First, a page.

Page last updated at 23:05 GMT, Monday, 29 December 2008

US tacitly backs Israel offensive

By Kim Ghattas
BBC News, Washington

Palestinian children search the ruins of a destroyed house following an Israeli air strike in the northern Gaza Strip, 29 December 2008
Some 320 Gazans have been killed since Saturday, the UN says

The White House has given its tacit backing to Israel's military operation against Hamas and the Gaza Strip, a flare-up that is threatening to seriously complicate any peace efforts envisaged by the incoming administration of President-elect Barack Obama.

"The United States understands that Israel needs to take actions to defend itself," said White House spokesman Gordon Johndroe.

"In order for the violence to stop, Hamas must stop firing rockets into Israel and agree to respect a sustainable and durable ceasefire."

It is an attitude that is very similar to the one adopted by the Bush administration during the 2006 war between Israel and Hezbollah in Lebanon - calling for a sustainable cease-fire and a lasting peace rather than pressuring Israel to immediately halt a military operation that was killing civilians.

Short of a dramatic development, observers expect no shift in this position - or the administration's support for Israel - during the remaining three weeks of President George W Bush's term in office.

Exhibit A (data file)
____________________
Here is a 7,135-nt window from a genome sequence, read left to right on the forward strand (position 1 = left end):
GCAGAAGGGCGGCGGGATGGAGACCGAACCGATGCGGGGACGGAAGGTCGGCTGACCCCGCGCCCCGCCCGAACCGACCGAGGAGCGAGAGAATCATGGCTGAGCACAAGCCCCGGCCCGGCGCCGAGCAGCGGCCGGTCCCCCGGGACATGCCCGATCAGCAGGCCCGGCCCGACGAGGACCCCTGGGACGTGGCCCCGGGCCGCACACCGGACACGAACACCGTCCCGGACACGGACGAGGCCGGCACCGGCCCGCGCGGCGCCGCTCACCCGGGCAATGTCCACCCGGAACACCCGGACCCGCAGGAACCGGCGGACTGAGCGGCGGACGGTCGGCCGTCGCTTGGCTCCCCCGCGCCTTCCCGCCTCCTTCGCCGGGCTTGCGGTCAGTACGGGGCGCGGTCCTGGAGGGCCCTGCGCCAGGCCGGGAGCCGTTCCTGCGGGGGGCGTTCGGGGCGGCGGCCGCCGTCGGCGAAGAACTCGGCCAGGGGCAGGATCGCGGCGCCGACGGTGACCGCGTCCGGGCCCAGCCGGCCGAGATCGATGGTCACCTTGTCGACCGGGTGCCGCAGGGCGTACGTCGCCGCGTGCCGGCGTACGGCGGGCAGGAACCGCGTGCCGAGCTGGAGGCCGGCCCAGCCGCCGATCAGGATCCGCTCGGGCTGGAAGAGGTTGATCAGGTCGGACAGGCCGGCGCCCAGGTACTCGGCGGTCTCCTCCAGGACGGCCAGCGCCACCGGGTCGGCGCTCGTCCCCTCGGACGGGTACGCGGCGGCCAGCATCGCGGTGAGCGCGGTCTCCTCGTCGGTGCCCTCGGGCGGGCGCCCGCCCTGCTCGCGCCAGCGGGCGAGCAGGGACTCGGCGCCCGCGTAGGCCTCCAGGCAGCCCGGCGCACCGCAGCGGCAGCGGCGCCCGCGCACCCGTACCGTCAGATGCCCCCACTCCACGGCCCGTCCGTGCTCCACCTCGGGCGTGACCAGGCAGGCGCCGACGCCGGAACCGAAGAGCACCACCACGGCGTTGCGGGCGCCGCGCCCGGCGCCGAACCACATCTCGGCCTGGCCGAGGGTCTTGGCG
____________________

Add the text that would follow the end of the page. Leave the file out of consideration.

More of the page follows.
Mr Bush has not made any public comments so far, and neither has his secretary of state, Condoleezza Rice. But the state department has been keen to stress diplomatic efforts are underway to bring the crisis under control.

"We are encouraging all the nations in the region to take an active part in rebuilding the cease-fire so that we can return to the relative calm that was enjoyed in the region over the past six months," said state department spokesman Gordon Duguid.

He listed all the foreign leaders that Ms Rice had spoken to, from Tzipi Livni, her Israeli counterpart, to Saudi Foreign Minister Saud el-Faisal.

"We are working for a cease-fire now where Hamas must stop its rocket attacks on Israel," said Mr Duguid. "All sides then need to respect the ceasefire."

Bush failure

This is also in line with the approach taken by the Bush administration during its second term, according to Dan Senor, a former Bush administration official now working with the Council on Foreign Relations (CFR) - with the White House making strong statements in support of Israel while Condoleezza Rice leans a bit more strongly on Israel.

Shaky Egyptian-brokered six-month truce between Hamas and Israel agreed on 19 June
Palestinian rocket fire and Israeli operations in Gaza reduced
Violence resumes on 4 Nov as Israel launches incursion which it says targets Hamas tunnel; Palestinians respond with rocket fire
Hostilities increase; Israel tightens blockade on Gaza
Truce expires on 19 Dec; both sides blame each other for its breakdown; rocket fire increases
Israel launches major air strikes on 27 Dec

The flare-up also highlights the failure of Mr Bush to bring about a peace agreement between Palestinians and Israelis.

After he launched his ambitious Annapolis peace initiative in 2007, few believed anything concrete would come out of it, but some argued that at least Mr Bush was leaving behind a work-in-progress, with relative calm on the ground.